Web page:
In its policy paper Library work with children" the German Library Instituteīs Commission on Childrenīs and Young Peopleīs Libraries described the task of childrenīs libraries in the promotion of media skills thus: For many of those children without access to electronic media in the home the library represents the sole opportunity of gaining media experience. The library is responsible for examining the available material, making it available and offering guidance on usage. This is the only way a child can learn to use these media for his or her own autonomous, goal-oriented ends. Childrenīs libraries are under an even greater obligation than schools and other organisations to provide access to the entire media spectrum".4
In view of the inadequacy of school library provision and access to new forms of information technology public libraries have a particularly important role to play. In the spring of 1998 only 6,500 of a total of 43,000 schools were online (15%) and 41 pupils had to share each computer (in the USA there was one computer to every 16 pupils).
Public libraries in Germany are well on the way to integrating access to many media forms into the services they offer. Alongside books and periodicals, which will naturally continue to form the core of library provision, large numbers of audio cassettes, videos and CDs are available in childrenīs libraries. In addition to these there has been an increase in the past 2-3 years in the provision of CD-ROMs and internet services. The latest statistical survey, dating from the end of the year 1997, revealed that CD-ROMs, which represented only about 1% of non-book materials in childrenīs libraries, played a minimal role. At the time of the survey 13,7% of libraries made software available to children, twice as many offered a software service to adult users. Those libraries offering software services to children held on average 50 CD-ROMs or childrenīs software on floppy disk (holdings for adult users: 195).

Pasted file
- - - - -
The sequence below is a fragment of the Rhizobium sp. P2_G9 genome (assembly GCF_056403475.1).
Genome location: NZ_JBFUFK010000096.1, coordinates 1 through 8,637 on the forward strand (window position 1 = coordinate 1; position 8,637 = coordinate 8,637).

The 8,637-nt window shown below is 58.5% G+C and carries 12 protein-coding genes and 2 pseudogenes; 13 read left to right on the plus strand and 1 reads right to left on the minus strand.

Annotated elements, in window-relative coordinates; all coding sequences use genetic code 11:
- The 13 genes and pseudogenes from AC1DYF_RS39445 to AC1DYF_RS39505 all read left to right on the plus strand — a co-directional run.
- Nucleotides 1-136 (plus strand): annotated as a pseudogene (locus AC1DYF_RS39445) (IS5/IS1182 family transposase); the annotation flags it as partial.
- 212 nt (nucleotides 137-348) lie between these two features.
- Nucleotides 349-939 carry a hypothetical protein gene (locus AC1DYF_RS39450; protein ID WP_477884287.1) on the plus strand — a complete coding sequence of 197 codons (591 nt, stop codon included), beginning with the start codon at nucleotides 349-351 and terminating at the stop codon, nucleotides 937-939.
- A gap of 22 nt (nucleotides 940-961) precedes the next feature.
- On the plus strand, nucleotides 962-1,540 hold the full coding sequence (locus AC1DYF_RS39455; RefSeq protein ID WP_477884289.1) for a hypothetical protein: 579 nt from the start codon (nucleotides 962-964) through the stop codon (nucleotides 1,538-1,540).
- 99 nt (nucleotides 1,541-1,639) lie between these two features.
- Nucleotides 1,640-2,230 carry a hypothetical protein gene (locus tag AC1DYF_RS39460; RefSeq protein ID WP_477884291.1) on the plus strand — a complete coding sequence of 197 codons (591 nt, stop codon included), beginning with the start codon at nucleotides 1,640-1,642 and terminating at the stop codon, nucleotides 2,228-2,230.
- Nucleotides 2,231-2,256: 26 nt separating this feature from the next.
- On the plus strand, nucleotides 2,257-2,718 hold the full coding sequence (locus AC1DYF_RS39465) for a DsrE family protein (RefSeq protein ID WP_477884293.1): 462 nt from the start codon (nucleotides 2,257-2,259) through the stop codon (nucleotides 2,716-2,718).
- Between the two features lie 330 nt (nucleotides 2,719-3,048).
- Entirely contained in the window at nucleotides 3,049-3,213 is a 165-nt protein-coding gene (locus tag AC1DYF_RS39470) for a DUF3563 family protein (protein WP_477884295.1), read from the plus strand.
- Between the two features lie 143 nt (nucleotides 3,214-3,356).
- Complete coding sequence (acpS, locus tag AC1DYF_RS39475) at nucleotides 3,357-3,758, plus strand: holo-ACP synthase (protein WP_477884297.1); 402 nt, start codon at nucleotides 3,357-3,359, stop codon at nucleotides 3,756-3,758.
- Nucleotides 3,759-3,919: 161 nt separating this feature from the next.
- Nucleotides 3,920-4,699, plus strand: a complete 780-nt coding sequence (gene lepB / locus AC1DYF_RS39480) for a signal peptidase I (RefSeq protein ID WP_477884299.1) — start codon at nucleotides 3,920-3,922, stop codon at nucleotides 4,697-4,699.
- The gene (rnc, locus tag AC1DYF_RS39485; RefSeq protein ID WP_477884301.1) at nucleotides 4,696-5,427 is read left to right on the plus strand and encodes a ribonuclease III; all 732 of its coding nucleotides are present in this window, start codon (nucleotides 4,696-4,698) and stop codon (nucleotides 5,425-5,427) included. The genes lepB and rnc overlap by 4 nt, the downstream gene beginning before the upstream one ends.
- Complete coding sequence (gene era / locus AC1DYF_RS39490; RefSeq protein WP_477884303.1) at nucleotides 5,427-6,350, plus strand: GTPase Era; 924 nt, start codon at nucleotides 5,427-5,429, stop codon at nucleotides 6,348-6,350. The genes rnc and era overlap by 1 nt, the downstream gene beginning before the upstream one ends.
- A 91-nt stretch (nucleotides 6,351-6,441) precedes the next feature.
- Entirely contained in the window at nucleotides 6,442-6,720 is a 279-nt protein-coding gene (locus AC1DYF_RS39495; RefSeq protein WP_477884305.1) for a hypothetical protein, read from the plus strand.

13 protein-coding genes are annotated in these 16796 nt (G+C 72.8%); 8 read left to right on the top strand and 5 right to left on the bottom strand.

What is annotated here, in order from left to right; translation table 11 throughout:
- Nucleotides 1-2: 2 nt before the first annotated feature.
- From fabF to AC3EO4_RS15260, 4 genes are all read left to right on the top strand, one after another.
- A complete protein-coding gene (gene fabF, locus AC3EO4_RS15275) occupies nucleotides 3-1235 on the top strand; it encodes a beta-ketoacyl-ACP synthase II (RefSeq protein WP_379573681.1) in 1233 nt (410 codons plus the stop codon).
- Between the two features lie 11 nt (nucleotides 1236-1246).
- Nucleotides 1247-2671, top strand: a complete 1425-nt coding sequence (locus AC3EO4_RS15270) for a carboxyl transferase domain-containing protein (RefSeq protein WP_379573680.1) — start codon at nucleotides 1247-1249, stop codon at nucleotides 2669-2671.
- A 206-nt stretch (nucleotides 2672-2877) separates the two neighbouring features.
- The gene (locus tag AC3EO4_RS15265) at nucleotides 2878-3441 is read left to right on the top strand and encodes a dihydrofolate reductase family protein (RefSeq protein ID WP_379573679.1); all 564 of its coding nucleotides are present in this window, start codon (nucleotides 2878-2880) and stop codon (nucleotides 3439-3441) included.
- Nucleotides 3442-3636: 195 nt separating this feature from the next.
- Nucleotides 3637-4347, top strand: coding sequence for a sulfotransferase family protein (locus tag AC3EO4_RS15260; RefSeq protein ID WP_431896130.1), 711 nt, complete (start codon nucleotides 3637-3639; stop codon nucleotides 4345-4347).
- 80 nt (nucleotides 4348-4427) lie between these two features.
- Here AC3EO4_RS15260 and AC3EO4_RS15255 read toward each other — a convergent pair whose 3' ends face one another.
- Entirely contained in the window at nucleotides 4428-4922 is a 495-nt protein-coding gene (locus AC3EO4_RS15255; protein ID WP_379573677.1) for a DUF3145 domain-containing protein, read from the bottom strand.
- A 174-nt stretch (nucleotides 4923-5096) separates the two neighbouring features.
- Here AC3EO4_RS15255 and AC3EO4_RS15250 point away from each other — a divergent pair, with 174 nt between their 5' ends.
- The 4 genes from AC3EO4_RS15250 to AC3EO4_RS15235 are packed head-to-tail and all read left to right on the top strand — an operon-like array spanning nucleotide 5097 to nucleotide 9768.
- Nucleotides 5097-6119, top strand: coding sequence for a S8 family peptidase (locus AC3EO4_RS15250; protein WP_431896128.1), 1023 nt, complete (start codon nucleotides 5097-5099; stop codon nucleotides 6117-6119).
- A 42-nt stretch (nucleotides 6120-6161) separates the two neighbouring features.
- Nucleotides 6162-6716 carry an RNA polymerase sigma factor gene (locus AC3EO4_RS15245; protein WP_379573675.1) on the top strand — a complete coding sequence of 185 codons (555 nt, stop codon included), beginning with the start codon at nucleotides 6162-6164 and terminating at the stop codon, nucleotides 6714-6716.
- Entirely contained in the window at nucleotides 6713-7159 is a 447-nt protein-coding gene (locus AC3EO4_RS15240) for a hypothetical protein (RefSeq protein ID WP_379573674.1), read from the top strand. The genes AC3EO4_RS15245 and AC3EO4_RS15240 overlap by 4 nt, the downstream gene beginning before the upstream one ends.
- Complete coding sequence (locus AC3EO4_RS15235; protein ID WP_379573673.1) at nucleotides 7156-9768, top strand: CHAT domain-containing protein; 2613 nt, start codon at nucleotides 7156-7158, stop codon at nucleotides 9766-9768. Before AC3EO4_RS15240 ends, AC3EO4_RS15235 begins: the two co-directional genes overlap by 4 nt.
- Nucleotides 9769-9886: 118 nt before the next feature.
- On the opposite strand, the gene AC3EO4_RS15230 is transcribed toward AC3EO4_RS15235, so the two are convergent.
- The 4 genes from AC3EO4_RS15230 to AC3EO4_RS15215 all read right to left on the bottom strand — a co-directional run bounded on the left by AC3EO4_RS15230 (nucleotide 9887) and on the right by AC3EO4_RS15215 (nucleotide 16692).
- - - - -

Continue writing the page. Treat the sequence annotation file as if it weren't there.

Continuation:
By providing work-stations for the use of CD-ROMs and internet, libraries can ensure that these new media are made available to those children who have no access to them at home or in school. At the end of 1997 only one library in twenty (5.1%) offered CD-ROM access and only one in 50 (1.8%) internet access in the childrenīs department (adult provision: CD-ROM 15.6%, internet 9.7%). A total of 133 CD-ROM and 39 internet work-stations were available to children. Only a small number of libraries had more than one work-station for children (CD-ROM work-stations: about 20 libraries; internet work-stations: scarcely 10).